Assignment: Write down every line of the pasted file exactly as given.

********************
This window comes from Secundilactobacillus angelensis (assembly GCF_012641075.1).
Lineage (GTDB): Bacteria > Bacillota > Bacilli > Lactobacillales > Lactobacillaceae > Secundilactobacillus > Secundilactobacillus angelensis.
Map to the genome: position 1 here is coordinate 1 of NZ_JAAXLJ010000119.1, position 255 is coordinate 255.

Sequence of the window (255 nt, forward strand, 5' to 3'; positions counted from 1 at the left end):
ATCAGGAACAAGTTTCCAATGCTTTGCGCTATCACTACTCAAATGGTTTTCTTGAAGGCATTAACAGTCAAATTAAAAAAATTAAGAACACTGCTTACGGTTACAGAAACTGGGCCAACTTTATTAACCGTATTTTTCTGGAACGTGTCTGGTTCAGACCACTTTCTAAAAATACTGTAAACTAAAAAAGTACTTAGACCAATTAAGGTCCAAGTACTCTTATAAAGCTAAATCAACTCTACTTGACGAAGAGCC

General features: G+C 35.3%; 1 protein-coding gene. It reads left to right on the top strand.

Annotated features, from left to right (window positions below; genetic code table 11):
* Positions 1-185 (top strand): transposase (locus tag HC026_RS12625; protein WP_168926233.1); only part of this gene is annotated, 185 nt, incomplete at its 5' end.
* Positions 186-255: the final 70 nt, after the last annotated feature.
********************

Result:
This window comes from Secundilactobacillus angelensis (assembly GCF_012641075.1).
Lineage (GTDB): Bacteria > Bacillota > Bacilli > Lactobacillales > Lactobacillaceae > Secundilactobacillus > Secundilactobacillus angelensis.
Map to the genome: position 1 here is coordinate 1 of NZ_JAAXLJ010000119.1, position 255 is coordinate 255.

Sequence of the window (255 nt, forward strand, 5' to 3'; positions counted from 1 at the left end):
ATCAGGAACAAGTTTCCAATGCTTTGCGCTATCACTACTCAAATGGTTTTCTTGAAGGCATTAACAGTCAAATTAAAAAAATTAAGAACACTGCTTACGGTTACAGAAACTGGGCCAACTTTATTAACCGTATTTTTCTGGAACGTGTCTGGTTCAGACCACTTTCTAAAAATACTGTAAACTAAAAAAGTACTTAGACCAATTAAGGTCCAAGTACTCTTATAAAGCTAAATCAACTCTACTTGACGAAGAGCC

General features: G+C 35.3%; 1 protein-coding gene. It reads left to right on the top strand.

Annotated features, from left to right (window positions below; genetic code table 11):
* Positions 1-185 (top strand): transposase (locus tag HC026_RS12625; protein WP_168926233.1); only part of this gene is annotated, 185 nt, incomplete at its 5' end.
* Positions 186-255: the final 70 nt, after the last annotated feature.